Severity: Warning Alert

Exit/Entry: Authorities in the DRC continue to gradually ease COVID-19 restrictions as of Sept. 8. Minimal travel and business disruptions likely.

Alert Begins 08 Sep 2020 12:55 PM UTC
Alert Expires 22 Sep 2020 11:59 PM UTC

  • Incident: COVID-19 restrictions
  • Location(s): Nationwide (map)
  • Time Frame: Indefinite
  • Impact: Travel and business disruptions, increased security

Authorities in the DRC continue to gradually ease containment restrictions as of Sept. 8, as part of efforts to contain the spread of the coronavirus disease (COVID-19). All land, sea, and air borders have reopened from Aug. 15. Measures which remain in place include the following:


  • All inter-provincial travelers are required to produce a negative COVID-19 test taken no less than 72 hours before departure.


  • Authorities require a negative COVID-19 test result for international travel no more than 72 hours prior to entering and exiting the DRC.


  • Those traveling through airports in the DRC will need to fill out health forms and are subject to medical screenings.


  • The wearing of protective face masks is mandatory in public, with increased security measures in place in Kinshasa.


  • Places of worship, stadiums, and performance halls have been permitted to reopen; however, social enterprises such as bars remain closed until further notice.


  • All schools and universities have reopened.


  • Businesses, banks, restaurants, and previously considered nonessential shops have reopened.


Officials will continue to administer fines for persons violating COVID-19 regulations. Authorities are likely to amend restrictions and measures with short notice. Security forces have been deployed to ensure compliance and may use force. Those who contravene measures will be liable to pay a fine.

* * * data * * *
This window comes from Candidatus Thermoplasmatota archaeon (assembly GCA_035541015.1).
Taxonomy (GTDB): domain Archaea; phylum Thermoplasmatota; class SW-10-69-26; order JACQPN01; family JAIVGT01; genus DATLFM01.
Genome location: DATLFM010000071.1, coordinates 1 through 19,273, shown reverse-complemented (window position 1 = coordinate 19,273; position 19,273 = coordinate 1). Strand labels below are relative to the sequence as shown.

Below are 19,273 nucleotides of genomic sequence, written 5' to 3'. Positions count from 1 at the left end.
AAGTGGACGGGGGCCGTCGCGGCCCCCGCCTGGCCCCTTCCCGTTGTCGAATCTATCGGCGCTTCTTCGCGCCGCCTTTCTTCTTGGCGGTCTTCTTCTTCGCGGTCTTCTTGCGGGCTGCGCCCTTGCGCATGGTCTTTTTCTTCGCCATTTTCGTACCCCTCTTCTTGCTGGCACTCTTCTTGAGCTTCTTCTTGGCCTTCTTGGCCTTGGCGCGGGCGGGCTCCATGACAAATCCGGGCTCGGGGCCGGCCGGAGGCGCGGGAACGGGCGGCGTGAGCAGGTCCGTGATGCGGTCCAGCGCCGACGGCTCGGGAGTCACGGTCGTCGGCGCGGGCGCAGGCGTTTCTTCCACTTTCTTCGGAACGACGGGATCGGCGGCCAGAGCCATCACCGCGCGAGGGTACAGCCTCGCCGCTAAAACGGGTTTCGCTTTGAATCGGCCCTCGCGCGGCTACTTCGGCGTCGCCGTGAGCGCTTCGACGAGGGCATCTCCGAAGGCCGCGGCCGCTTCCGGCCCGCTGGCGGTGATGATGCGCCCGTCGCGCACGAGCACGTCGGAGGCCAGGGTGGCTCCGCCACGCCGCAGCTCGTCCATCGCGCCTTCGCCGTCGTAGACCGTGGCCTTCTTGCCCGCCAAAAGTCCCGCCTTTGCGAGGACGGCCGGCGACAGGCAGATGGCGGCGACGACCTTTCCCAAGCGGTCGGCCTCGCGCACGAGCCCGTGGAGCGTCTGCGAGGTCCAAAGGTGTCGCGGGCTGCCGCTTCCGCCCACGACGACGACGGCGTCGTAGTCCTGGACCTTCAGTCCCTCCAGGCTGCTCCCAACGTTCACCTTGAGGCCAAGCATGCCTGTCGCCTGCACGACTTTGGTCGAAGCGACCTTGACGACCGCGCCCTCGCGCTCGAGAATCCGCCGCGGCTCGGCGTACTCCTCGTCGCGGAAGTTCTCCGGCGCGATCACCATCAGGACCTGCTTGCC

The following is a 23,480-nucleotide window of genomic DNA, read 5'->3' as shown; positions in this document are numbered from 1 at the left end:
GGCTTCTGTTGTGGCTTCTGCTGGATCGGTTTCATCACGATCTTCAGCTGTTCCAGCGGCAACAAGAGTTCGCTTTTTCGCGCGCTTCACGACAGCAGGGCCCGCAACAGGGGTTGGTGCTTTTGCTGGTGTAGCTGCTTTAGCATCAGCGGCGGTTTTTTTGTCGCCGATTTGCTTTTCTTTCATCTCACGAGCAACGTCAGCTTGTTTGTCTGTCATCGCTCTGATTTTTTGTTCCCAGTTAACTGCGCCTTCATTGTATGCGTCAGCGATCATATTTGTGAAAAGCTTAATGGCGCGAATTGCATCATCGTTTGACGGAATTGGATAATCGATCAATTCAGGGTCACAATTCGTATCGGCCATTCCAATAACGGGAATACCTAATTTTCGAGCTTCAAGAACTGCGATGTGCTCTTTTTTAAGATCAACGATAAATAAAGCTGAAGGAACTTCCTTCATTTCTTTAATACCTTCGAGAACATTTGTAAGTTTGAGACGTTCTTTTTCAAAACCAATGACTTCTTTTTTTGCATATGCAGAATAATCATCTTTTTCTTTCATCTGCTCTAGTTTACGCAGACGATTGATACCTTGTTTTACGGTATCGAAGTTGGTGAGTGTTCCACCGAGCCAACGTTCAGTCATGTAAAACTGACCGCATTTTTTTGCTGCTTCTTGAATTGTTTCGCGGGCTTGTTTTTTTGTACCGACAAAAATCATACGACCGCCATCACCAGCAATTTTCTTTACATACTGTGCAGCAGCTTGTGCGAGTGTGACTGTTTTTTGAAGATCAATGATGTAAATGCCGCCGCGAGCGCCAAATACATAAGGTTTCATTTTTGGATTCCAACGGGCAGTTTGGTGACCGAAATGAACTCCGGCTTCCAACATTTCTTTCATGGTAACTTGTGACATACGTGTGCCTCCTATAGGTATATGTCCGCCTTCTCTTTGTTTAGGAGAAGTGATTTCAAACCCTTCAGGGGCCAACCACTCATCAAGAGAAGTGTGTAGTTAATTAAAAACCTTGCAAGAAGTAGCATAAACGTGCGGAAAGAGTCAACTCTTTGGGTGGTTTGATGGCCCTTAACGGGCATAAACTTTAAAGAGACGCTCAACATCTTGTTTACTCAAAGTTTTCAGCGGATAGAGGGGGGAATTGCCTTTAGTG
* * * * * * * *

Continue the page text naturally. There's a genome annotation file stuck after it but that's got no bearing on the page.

Background and Analysis
The measures adopted by the government correspond with similar actions taken by other regional governments in recent months in response to the spread of COVID-19. COVID-19 is a viral respiratory disease caused by infection with the SARS-CoV-2 virus (previously known as 2019-nCoV). Symptoms occur 1-14 days following exposure (average of 3-7 days). These symptoms include fever, fatigue, cough, difficulty breathing, sometimes worsening to pneumonia and kidney failure - especially in those with underlying medical conditions. On March 11, the WHO declared the ongoing COVID-19 outbreak a pandemic.

Reconfirm all planned travel arrangements. Follow all official instructions. Abide by national health and safety measures. Consider delaying travel if experiencing symptoms associated with COVID-19, as they may prompt increased scrutiny and delays. Liaise with trusted contacts for further updates and guidance. Maintain contact with your diplomatic representation. Ensure contingency plans account for further disruptive measures or extensions of current restrictions. Reconsider and reconfirm nonemergency health appointments.

Emphasize basic health precautions, especially frequent handwashing with soap and water, or an alcohol-based hand sanitizer if soap and water are unavailable. Practice good coughing/sneezing etiquette (i.e., covering coughs and sneezes with a disposable tissue, maintaining distance from others, and washing hands). There is no evidence that the influenza vaccine, antibiotics, or antiviral medications will prevent this disease, highlighting the importance of diligent basic health precautions.

Back to the COVID-19 Risk Intelligence & Resource Center